Anyway, as I was saying, everyone has to determine a measure of comfort when engaging with the world. Some people operate in a “social bubble” which includes a few family members or friends in a closed circle, usually under ten people in total. Others opted for total isolation, either alone or with their partner &/or household.

Another set of decisions await you when it comes to making travel plans: plane, train, or automobile. I opted to drive because that lowered my risk of exposure to other people even if it reduced the places I can visit and increased my travel time.

How you will travel, where you will eat, whether or not you are around other people, and what activities you plan will all be shaped around this crucial point. Deciding your comfort level upfront will help you make decisions about your trip as you plan, and it is also important to discuss this comfort level with your travel partner(s) to make sure clear boundaries are set forth ahead of the trip. You don’t want to end eight months of isolation with a panic attack in a karaoke bar because someone didn’t tell Kevin there were rules. 

Venice Beach street art by Jules Muck. [julesmuck.com/]

Step 3: Do Your Research

First you need to know where you’re going and how you’ll get there. For example, Hawaii established some pretty strident rules for visitors. If you do not have the appropriate testing done at an approved facility, you will be required to quarantine for 14 days upon arrival. Additionally, to reach Hawaii, you must travel by airplane and that presents its own contagion concerns.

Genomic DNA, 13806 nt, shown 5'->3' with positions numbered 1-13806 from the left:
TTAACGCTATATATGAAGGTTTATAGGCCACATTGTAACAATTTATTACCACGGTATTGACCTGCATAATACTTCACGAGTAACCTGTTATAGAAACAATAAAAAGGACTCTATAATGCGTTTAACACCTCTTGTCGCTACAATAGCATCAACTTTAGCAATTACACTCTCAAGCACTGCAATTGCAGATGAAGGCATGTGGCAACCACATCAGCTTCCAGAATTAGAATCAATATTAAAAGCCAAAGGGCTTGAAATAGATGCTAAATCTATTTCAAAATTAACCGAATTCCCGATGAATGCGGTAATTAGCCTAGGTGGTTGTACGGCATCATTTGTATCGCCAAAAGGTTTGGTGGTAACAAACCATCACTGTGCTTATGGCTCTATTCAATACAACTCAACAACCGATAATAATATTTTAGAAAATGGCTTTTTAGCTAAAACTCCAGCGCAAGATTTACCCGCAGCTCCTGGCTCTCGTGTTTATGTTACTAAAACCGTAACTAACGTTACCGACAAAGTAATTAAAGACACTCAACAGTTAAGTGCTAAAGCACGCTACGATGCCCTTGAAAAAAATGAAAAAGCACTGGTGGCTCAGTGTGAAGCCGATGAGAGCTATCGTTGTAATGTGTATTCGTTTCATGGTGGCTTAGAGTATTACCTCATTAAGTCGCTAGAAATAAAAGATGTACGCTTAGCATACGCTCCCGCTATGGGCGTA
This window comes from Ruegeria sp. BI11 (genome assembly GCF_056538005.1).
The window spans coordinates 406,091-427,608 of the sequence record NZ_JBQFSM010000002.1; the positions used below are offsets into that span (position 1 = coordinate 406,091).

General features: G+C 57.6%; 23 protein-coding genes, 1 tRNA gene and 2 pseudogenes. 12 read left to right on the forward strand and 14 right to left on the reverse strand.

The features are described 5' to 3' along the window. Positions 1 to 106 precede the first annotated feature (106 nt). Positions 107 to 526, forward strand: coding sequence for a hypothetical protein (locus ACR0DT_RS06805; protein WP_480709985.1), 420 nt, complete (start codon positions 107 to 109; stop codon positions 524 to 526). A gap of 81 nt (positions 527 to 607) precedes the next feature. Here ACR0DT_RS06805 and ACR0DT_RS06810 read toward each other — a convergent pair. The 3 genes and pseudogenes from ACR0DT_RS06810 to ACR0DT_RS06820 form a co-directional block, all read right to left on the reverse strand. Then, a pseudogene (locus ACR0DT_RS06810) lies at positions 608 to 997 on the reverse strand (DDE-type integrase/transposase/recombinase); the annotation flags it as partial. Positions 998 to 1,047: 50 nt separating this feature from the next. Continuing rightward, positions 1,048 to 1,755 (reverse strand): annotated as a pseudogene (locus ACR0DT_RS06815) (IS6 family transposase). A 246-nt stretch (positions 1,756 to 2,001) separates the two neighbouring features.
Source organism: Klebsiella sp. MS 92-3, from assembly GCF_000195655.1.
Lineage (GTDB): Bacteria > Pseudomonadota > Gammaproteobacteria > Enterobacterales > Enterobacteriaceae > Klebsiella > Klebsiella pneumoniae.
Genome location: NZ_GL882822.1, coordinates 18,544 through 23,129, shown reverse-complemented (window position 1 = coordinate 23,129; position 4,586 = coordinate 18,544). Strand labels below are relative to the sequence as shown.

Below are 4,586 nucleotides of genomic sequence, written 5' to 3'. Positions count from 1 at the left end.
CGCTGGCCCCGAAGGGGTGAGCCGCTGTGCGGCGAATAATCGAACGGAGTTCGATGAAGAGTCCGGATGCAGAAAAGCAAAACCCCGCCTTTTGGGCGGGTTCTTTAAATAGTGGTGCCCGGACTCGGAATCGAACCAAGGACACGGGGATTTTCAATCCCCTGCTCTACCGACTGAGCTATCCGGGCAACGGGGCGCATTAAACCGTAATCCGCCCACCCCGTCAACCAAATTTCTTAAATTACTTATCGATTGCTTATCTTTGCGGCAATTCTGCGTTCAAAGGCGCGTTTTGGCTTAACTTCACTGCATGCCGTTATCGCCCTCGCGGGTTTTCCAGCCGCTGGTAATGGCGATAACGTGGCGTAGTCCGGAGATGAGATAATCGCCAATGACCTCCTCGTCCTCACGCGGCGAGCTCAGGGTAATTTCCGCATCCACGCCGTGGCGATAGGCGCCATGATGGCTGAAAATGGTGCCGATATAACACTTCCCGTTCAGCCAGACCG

But let’s say you’re driving somewhere, they don’t have restrictions, and you know the lay of the land, that doesn’t mean you get a free pass on the homework part of COVID travel planning. No, my dears, that just means you have extra legwork ahead of you if you want to steer safely through your trip.

Where are you going to stay? What are you going to eat? Recently, I took a trip across the border to California with my husband to help determine if we could safely travel despite my “extra risk” ranking on the coronavirus scale. That meant a lot of extra research.

For the first night of our trip, we stayed in an Airbnb near Venice Beach. The risk level for that area at present is in the double-plus bad sector so finding a detached space that was slightly off the beaten path seemed like the wisest course. Hosts through Airbnb can offer enhanced cleaning and oftentimes will list what additional steps they are taking to protect their visitors at this time. The next two nights were spent at a resort in a secluded area of Torrey Pines that also offered enhanced cleaning services, including replacing all the bedding from comforters to pillows. As a backup, I brought along our bedding in the car just because I’m like that.

I also looked into where we would be dining. For Venice, curbside pickup seemed like the best bet for a busy weekend night. One night, we chose to dine out while staying in Torrey Pines. Frightening, I know, but the restaurant offered limited seating on an open-air deck. A (short) list of rules was emailed to me along with confirmation of the reservation. The reservation needed to be made ten days in advance to secure the last available slot for the nights we would be in town so start your research early!

Step 4: Plan Activities

When we first arrived at our Airbnb, we opened the windows, disinfected the linens and surfaces, and then set out on a long walk to check out the area. It was a nice way to stretch out after the long drive from Phoenix and it gave us time to air our room out. Of course, walking through a busy part of the Los Angeles area presents its own challenges. We cruised near the boardwalk, the Venice Beach tourist classic, but the throngs of people deterred us from getting too close.